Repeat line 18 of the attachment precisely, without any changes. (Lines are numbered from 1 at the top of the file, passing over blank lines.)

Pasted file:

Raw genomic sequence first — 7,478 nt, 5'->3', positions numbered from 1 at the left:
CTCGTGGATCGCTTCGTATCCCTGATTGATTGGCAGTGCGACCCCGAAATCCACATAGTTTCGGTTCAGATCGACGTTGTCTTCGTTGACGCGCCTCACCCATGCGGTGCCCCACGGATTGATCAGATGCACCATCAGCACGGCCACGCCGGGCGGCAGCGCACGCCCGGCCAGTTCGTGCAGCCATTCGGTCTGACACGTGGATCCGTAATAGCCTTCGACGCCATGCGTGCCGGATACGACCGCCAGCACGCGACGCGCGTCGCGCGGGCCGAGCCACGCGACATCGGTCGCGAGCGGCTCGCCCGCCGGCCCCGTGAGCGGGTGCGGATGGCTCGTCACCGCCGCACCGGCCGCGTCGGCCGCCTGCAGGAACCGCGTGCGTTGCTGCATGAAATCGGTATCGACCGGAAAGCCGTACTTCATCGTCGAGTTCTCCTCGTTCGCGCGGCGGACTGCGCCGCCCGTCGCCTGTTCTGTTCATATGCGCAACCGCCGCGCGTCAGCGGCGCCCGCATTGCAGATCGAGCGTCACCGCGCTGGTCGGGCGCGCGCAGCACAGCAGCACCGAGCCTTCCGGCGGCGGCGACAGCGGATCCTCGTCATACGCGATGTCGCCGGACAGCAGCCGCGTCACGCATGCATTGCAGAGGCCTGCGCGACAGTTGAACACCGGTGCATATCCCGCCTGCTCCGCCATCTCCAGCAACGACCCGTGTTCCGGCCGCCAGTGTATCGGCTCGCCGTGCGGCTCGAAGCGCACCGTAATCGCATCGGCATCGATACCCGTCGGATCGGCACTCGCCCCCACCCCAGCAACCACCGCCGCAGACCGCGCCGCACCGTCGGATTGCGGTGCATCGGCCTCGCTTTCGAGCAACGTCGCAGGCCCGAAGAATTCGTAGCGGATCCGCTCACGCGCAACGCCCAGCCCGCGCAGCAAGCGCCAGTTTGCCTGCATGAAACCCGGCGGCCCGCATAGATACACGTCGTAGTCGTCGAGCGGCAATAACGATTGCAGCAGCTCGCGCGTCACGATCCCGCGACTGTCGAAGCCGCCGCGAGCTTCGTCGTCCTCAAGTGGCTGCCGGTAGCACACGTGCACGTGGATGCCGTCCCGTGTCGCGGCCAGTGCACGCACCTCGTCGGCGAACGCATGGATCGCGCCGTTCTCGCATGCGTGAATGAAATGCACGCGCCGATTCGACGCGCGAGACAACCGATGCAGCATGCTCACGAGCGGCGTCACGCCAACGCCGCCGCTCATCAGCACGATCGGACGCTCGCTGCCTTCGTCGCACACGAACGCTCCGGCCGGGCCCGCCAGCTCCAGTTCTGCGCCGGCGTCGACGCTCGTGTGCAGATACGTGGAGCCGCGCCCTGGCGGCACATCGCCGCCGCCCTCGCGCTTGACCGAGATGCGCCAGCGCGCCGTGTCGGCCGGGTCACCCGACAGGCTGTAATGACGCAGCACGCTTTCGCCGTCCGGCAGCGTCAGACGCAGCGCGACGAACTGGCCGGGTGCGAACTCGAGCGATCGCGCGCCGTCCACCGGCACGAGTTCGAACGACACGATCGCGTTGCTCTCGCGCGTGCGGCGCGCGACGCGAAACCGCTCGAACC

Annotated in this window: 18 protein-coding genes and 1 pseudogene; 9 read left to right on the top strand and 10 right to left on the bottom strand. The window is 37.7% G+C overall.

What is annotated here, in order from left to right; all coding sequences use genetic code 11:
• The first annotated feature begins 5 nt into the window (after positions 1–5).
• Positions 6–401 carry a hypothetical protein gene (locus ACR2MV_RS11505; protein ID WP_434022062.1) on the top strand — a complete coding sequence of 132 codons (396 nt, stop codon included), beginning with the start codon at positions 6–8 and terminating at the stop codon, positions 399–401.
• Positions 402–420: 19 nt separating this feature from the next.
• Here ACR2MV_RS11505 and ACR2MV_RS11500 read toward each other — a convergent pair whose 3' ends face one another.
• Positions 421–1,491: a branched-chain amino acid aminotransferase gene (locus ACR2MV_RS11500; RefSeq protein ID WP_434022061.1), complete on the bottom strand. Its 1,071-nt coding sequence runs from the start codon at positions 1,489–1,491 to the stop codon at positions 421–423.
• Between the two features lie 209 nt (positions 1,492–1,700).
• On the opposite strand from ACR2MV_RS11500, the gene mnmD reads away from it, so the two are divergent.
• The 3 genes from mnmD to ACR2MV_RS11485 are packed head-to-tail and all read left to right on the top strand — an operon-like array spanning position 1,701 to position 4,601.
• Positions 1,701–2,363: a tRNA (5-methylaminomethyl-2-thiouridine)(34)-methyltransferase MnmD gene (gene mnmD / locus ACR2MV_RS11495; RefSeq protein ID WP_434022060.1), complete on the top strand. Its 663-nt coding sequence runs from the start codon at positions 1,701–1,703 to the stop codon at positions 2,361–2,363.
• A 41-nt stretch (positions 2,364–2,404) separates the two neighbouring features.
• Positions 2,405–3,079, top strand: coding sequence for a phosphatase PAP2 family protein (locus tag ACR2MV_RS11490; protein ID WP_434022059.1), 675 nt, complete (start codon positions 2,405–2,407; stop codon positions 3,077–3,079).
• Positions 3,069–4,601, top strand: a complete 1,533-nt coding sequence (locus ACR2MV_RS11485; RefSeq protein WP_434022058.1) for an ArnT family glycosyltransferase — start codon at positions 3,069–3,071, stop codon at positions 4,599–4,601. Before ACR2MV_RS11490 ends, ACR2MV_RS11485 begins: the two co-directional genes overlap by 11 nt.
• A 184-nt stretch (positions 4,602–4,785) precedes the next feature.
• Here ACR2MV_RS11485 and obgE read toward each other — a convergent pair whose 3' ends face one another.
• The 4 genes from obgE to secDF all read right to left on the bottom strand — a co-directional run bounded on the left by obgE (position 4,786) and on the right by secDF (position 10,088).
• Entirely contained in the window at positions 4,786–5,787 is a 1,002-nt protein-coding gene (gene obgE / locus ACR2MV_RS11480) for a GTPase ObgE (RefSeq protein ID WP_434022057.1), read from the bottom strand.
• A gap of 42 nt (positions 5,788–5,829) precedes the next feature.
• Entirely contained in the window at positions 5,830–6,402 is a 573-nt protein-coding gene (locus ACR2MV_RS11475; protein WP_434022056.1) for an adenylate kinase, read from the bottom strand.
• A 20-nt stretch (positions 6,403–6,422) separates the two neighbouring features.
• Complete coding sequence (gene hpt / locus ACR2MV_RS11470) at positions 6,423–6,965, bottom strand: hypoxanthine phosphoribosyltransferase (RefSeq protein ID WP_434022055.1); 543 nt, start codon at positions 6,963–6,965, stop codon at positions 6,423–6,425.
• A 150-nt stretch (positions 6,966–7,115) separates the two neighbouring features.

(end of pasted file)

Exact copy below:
• Here ACR2MV_RS11485 and obgE read toward each other — a convergent pair whose 3' ends face one another.